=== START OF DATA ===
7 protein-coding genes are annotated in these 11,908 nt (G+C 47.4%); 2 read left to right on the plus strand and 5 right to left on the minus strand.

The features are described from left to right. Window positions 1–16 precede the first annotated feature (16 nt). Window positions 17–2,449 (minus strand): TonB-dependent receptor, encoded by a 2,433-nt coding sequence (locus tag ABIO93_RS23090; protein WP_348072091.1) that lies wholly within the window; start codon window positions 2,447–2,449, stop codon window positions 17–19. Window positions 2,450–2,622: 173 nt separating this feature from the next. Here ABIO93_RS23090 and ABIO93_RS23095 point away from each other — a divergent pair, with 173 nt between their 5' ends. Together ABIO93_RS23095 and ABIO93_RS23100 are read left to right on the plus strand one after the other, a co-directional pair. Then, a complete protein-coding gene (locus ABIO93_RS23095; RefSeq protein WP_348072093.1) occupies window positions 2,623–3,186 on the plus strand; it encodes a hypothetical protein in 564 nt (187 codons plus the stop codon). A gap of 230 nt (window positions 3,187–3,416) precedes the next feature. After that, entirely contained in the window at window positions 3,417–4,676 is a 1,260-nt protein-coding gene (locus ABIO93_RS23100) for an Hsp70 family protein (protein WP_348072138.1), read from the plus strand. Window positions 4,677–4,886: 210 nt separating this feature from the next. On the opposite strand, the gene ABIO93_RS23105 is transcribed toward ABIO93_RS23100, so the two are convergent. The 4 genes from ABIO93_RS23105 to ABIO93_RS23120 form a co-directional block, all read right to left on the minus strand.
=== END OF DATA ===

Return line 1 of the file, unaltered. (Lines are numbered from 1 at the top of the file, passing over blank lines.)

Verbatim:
7 protein-coding genes are annotated in these 11,908 nt (G+C 47.4%); 2 read left to right on the plus strand and 5 right to left on the minus strand.